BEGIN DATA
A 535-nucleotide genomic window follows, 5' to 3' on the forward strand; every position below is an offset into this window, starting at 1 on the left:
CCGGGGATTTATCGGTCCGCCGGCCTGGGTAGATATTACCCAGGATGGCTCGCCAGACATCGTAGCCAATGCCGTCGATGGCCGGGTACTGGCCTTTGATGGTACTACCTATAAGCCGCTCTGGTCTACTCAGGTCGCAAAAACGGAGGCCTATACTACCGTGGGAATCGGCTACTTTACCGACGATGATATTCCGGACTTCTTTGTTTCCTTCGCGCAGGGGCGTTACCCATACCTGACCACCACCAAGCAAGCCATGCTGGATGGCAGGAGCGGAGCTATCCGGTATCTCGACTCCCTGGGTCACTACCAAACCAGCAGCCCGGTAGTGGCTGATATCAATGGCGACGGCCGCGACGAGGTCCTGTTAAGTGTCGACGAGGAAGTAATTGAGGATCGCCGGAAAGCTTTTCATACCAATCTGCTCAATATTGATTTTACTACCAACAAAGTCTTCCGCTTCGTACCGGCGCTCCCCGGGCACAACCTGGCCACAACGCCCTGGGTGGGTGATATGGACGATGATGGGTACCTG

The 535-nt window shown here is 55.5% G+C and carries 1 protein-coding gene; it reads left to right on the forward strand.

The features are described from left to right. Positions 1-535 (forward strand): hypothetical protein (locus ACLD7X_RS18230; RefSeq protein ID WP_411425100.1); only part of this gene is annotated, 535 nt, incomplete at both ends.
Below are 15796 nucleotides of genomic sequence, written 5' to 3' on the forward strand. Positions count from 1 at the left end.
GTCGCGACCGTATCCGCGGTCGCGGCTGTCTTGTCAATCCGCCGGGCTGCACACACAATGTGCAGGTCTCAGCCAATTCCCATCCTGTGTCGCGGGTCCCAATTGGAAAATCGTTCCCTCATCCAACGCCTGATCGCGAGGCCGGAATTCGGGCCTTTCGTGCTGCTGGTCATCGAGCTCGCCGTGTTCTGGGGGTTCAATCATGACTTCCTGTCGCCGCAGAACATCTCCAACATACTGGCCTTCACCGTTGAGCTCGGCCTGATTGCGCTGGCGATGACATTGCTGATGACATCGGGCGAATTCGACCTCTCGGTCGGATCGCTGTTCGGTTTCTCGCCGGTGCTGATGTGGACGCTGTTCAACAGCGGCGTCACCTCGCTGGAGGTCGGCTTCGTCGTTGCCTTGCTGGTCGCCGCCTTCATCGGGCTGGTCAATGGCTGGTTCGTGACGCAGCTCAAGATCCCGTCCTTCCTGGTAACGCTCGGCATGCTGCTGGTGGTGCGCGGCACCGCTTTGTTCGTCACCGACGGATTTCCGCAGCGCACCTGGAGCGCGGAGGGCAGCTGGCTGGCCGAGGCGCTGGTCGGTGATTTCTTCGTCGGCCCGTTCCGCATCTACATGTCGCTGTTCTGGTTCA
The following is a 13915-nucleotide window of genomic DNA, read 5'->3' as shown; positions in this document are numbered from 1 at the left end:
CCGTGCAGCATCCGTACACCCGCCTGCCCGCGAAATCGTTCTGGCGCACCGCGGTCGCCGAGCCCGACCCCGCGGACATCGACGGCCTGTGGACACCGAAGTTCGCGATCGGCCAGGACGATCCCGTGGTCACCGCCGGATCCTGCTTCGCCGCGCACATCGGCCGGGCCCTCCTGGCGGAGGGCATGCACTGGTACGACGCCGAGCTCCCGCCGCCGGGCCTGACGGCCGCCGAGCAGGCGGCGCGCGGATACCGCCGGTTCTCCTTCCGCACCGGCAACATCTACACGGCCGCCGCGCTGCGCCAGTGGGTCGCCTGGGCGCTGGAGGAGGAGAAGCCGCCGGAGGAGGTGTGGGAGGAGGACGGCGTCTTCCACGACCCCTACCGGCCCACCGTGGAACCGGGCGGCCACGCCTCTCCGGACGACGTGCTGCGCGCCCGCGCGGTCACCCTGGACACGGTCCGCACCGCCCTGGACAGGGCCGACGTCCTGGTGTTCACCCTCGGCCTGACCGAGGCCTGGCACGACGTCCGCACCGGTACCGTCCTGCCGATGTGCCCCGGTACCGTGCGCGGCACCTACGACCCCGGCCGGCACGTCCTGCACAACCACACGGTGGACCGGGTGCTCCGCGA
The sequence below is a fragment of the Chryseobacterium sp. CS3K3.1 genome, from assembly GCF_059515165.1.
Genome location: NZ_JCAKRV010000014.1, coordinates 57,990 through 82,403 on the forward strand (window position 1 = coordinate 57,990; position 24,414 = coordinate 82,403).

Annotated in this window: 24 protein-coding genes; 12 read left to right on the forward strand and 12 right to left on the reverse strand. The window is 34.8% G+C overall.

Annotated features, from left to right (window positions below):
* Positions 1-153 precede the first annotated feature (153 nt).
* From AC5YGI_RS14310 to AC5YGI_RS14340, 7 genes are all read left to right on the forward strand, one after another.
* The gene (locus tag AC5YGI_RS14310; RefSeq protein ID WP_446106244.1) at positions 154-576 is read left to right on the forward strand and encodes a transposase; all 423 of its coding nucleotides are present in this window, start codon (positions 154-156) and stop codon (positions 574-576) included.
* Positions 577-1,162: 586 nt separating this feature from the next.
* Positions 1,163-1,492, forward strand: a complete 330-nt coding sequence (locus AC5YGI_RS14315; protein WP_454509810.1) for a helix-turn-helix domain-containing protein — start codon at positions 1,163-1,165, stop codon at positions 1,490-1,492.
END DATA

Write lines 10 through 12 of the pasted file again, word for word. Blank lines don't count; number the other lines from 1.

Genome location: NZ_JCAKRV010000014.1, coordinates 57,990 through 82,403 on the forward strand (window position 1 = coordinate 57,990; position 24,414 = coordinate 82,403).

Annotated in this window: 24 protein-coding genes; 12 read left to right on the forward strand and 12 right to left on the reverse strand. The window is 34.8% G+C overall.

Annotated features, from left to right (window positions below):